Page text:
Rare insight on Regency Richmond

Insights into political and social life in Regency England from the ancient borough of Richmond in North Yorkshire to the royal court during the “madness of King George” are recorded in a collection of private papers acquired by the North Yorkshire County Record Office.

The papers consist of letters and other documents written by and to the holders of the Dundas and Zetland titles and their families between 1764 and 1820.

The 300 papers relate to the affairs of Sir Lawrence Dundas, his son Thomas Dundas, first Baron Dundas of Aske, and his grandson Lawrence Dundas, the first Earl of Zetland.

The family lived at Aske Hall, north of Richmond, and took a keen interest in the political life of the nation.

Sir Thomas, who was born in 1741 and died in 1820, was the MP for Richmond, and an associate of the Prince of Wales and the Duke of York.

The main Dundas archive was deposited with the County Record Office in 1965, but an important group of papers had become separated and its whereabouts remained unknown until the documents were offered to the office by a private dealer.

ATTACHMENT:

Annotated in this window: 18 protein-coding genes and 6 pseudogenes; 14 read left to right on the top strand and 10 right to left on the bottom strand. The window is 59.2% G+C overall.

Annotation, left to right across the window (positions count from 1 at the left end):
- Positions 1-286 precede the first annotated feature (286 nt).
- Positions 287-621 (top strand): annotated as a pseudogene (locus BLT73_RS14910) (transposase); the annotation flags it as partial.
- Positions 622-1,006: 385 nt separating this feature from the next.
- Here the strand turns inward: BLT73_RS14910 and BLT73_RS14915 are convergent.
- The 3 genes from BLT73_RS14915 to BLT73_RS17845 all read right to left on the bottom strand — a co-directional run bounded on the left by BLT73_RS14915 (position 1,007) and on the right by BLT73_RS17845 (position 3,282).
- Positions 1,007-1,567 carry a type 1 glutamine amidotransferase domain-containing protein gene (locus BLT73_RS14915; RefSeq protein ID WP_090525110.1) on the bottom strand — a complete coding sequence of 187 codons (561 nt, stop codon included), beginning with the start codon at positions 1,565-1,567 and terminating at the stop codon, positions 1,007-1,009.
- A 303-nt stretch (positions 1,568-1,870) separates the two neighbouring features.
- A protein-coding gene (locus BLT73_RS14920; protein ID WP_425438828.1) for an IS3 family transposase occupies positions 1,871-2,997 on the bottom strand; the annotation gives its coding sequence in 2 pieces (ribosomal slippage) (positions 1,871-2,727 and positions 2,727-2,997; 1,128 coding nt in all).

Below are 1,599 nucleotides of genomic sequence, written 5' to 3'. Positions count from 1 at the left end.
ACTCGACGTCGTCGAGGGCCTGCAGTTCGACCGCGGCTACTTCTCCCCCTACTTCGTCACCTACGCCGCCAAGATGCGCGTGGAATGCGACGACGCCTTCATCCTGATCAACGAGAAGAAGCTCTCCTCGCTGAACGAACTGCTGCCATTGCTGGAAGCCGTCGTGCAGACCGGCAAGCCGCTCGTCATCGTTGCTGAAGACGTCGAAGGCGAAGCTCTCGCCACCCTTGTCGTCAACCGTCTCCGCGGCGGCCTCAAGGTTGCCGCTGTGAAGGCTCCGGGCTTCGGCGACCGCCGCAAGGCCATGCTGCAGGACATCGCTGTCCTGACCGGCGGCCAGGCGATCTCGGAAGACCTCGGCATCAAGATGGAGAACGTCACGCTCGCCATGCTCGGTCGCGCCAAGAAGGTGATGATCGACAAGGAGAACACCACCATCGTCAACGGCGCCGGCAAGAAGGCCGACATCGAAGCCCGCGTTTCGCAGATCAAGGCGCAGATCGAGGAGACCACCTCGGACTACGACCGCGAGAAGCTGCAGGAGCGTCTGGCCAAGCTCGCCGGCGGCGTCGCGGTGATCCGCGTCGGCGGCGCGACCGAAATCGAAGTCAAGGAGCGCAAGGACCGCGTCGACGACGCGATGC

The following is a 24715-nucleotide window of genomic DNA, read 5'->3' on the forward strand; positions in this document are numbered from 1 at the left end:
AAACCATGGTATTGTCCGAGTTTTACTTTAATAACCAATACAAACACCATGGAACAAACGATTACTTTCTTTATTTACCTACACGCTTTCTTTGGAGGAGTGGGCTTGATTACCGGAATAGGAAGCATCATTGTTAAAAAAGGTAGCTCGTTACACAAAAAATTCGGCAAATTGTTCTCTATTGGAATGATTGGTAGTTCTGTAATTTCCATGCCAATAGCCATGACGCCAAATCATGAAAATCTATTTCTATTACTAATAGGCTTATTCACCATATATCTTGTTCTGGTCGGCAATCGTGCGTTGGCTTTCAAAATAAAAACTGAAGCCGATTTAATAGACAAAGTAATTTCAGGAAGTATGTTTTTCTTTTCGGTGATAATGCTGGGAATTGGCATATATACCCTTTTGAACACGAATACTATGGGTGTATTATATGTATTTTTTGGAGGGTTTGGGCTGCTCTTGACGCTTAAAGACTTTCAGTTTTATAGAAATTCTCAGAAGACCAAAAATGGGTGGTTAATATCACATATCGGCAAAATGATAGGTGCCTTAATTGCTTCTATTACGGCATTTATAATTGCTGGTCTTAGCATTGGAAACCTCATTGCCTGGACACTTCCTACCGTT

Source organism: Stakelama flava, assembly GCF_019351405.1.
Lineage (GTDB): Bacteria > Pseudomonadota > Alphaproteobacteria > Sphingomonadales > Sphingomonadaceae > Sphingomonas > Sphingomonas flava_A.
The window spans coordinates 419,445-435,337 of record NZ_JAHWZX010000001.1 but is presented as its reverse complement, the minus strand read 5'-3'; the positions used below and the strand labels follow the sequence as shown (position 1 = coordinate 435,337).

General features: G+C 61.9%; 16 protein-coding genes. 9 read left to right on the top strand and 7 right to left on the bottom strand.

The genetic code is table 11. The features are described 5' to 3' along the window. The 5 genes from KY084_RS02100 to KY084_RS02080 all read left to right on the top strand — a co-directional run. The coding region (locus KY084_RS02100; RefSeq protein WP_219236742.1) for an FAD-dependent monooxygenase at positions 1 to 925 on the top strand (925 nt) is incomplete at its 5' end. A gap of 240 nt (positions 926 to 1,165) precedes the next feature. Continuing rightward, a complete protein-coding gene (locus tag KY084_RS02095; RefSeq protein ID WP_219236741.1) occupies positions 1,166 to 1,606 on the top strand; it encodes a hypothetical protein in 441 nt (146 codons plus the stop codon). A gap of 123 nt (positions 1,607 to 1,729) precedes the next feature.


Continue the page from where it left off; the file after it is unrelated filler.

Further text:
With the help of a £1,000 grant from the Friends of National Libraries and £2,000 from the Victoria and Albert Museum Purchase Grant Fund, the Record Office has now added this important addition to its archives, for all to see.

“This remarkable collection of documents will be of enormous value to people with many different and varied historical interests,” said County Councillor Chris Metcalfe, Executive Member for Library and Community Services.

“As well as chronicling the affairs of a leading Yorkshire family, they give us an insight into attitudes and behaviour at an extremely important moment in the nation’s affairs – the Regency crisis of 1788-89.

“We are very grateful to the Friends of the National Libraries and the V and A for their financial assistance in securing this collection for the benefit of all.”

The principal seat of the Dundas family, Aske Hall, near Richmond, North Yorkshire, was purchased by Sir Lawrence Dundas (1721-1781) in 1762, the same year in which he was appointed a baronet.

Descended from a Scottish family, Sir Lawrence had made his fortune as an army contractor, being particularly successful during the Seven Years War.

One letter talks of the sugar plantation in Grenada.